As human’s, we not only crave community, we need it, like air and water. When we don’t have it, we can feel lost, less than whole, fractured.
Reflecting on a ‘normal’ western life, it’s easy to see how we try and create community whenever we have the chance; sports teams and dance classes, work teams, book clubs, community gardens and volunteer groups. These things incorporate slightly different elements to your average friendships, although of course deep friendships may develop because of it, because of the need to develop and work toward shared goals that naturally direct community interaction. In this way, most of the community experiences we enjoy now are intentional. But they fill a deep and ancient need that our ancestors would have almost certainly experienced as a way of life.
COMMUNITY AS A WAY OF LIFE
I was so lucky, in Australia, to have enjoyed many years of collaboration and community with a bunch of wonderful families; some local to me, others further away. We didn’t live together but shared as much of our lives as was practical with food co-op’s, shared meals, spontaneous all day hangout’s, help for eachother in sickness or during major life events and living with the same sense of belonging and giftedness that I imagine my foremothers enjoyed.
We were diverse in that some of us chose conventional school, some home education or unschooling, some of us lived in religious or spiritual practice and some did not. Some families followed strict dietary regimes and others were more liberal and free flowing with food. Some families chose to vaccinate and others did not. It didn’t matter. We knew eachother. We knew how each person drank their coffee and which child ate which type of bread. We knew that on the days that the proverbial hit the fan, we could walk through an open front door in our pyjama’s with unkempt children in tow and collapse on a friendly sofa to be presented with a cup of tea.
In the 16 months since my family left Australia, I’ve reflected alot on what made my community special, as they all are, and why, when it seems like I had everything, I would leave it!
SAME SAME OR DIFFERENT?
There are communities around the world that, from the outside looking in, are bound by their sameness, almost to the point of homogeneity. The Amish adopt a consistent style of dress; the Maasai hold distinctive dress and cultural practice at the heart of their tribal life and even more modern ‘tribes’ that would be recognisable to us today such as emo culture, Japanese Harajuku girls – even in the home educating community we often joke about how easy it is to spot a home schooler by their haircut (non-existent or done by their mother or themselves!).
Ancient cultures adopted uniform dress for more practical reasons than we do today; access to particular materials; ability to dye fabric based on local flora; weather patterns and even terrain would all have influenced what type of clothing was suitable and available. Today we often identify with a particular group or community by choosing to adopt a clothing style that fits that profile.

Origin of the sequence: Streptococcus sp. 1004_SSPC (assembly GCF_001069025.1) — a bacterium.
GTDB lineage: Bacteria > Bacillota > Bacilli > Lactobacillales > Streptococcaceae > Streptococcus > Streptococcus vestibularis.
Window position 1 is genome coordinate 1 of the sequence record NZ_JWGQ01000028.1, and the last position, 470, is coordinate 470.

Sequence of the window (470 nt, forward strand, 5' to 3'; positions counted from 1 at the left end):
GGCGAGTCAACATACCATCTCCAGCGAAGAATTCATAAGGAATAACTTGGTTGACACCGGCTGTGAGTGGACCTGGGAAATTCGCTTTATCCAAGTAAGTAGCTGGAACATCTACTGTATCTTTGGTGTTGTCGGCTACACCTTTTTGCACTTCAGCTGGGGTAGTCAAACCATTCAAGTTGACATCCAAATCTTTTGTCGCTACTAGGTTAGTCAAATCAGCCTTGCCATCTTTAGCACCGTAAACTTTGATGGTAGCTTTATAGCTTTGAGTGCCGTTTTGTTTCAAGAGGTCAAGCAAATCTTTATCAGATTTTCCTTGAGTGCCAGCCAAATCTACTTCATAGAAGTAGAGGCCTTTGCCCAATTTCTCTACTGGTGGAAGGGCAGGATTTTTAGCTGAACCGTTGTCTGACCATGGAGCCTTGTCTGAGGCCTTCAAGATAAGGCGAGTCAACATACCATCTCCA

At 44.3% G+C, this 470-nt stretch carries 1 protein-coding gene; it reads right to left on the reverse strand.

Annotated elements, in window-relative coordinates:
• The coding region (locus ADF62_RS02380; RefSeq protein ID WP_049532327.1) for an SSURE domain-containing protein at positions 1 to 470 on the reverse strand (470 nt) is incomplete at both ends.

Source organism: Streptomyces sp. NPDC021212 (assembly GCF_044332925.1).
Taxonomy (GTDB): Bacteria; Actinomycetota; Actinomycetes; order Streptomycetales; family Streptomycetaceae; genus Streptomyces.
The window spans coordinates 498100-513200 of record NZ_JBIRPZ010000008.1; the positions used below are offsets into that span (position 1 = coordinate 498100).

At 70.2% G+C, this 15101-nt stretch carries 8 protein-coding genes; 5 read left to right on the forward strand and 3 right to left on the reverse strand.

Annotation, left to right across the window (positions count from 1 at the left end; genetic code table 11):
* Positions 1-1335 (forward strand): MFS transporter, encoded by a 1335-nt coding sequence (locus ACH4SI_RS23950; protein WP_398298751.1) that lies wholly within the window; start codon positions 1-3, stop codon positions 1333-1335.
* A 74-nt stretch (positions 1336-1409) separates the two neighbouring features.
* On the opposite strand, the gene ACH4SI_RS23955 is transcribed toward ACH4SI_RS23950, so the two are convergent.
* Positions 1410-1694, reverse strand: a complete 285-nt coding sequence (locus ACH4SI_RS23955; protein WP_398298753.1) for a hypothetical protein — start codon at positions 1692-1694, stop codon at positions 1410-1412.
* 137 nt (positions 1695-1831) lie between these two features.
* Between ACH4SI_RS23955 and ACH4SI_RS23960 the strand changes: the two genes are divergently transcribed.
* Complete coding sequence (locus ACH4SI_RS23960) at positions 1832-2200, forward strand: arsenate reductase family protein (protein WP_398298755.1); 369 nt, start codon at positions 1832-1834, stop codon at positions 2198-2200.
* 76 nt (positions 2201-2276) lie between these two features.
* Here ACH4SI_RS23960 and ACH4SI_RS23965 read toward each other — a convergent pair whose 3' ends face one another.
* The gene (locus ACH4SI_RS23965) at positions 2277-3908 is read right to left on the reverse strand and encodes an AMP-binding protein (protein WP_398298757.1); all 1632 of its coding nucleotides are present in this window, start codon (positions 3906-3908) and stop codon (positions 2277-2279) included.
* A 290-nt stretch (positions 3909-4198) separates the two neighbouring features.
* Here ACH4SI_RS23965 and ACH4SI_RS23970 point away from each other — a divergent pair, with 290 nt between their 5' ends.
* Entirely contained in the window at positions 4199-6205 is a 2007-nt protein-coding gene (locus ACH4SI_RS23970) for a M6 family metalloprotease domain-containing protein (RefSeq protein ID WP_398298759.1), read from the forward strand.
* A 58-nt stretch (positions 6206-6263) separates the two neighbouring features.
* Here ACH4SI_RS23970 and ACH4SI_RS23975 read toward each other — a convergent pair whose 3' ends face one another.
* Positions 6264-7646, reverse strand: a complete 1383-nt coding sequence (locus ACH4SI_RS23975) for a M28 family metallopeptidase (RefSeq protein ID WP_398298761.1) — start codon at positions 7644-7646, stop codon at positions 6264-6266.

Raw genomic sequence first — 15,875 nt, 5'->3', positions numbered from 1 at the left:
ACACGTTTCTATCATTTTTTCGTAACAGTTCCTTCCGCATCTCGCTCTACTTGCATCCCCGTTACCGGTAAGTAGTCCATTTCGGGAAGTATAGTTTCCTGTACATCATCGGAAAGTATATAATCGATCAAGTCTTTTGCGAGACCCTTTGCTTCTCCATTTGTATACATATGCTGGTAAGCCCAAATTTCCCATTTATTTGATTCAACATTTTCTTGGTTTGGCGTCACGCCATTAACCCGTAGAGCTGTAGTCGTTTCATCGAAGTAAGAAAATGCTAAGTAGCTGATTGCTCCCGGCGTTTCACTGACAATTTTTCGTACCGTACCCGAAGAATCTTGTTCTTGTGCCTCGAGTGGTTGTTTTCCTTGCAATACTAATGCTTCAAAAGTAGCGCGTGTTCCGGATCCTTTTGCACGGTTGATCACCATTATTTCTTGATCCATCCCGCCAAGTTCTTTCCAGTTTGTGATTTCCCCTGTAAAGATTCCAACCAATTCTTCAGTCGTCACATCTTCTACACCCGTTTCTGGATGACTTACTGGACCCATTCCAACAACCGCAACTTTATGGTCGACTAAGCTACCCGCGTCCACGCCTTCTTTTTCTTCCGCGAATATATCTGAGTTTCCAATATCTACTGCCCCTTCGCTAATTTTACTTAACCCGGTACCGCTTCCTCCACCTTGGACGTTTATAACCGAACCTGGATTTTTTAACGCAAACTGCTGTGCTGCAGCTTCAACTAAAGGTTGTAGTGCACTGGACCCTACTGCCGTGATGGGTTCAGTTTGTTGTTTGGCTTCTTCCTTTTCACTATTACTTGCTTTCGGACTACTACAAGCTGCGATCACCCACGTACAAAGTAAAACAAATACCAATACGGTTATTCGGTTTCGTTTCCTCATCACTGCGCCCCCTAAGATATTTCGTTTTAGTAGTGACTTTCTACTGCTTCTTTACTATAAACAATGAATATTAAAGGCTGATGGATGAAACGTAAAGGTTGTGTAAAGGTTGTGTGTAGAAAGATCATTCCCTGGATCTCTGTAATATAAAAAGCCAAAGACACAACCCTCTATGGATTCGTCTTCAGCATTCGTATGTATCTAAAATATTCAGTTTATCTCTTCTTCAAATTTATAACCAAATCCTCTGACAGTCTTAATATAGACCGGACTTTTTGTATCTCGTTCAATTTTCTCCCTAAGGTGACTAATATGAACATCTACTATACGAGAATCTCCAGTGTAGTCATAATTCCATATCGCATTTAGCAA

We use common clothing, language and behaviour or customs, to distinguish ourselves from other communities and to bind us to our own – and when we find that which we choose to be connected to, we feel whole, alive. Sharing in things that we collectively know and understand. Of course it can take time to build that kind of connection and those threads can only be built with time and shared purpose as well as an open heartedness to learn from and hear the stories of others.
BUILDING COMMUNITY IN THE AGE OF THE TEMPORARY
It’s easy to understand how our ancestors, even in relatively modern times, sat comfortably in community. In days gone by, we were less likely to move far from our place of birth and even those of us with a nomadic birthright, would have a blueprint of moving with a community.
Our forefathers and mothers lived less hurried lives than we do now and in fact this is often one of the drivers for those seeking to live full time in a residential community.
Less hurry naturally means more time and time is the main ingredient in building deep ties with others.
We have less practical need of community than would have been the case even 60 years ago. We can buy everything we need without even entering a shop and with opportunities to work and learn online, we arguably risk entering a vacuum of little human contact and less and less need to rely on others. It’s this co-reliance that forms the core tenet of community. In fact, without mutual need there simply would be no impetus to connect with others.
The fact remains though, that even without this obvious requirement to form community, we do need it for the richness of life; for the fulfilment of achieving something in collaboration; to tap into our spirit of humanness and to truly thrive.
I can buy bread from an online store but kneading that bread, with a friend, surrounded by children and drinking tea, sure does add a certain something to the flavour!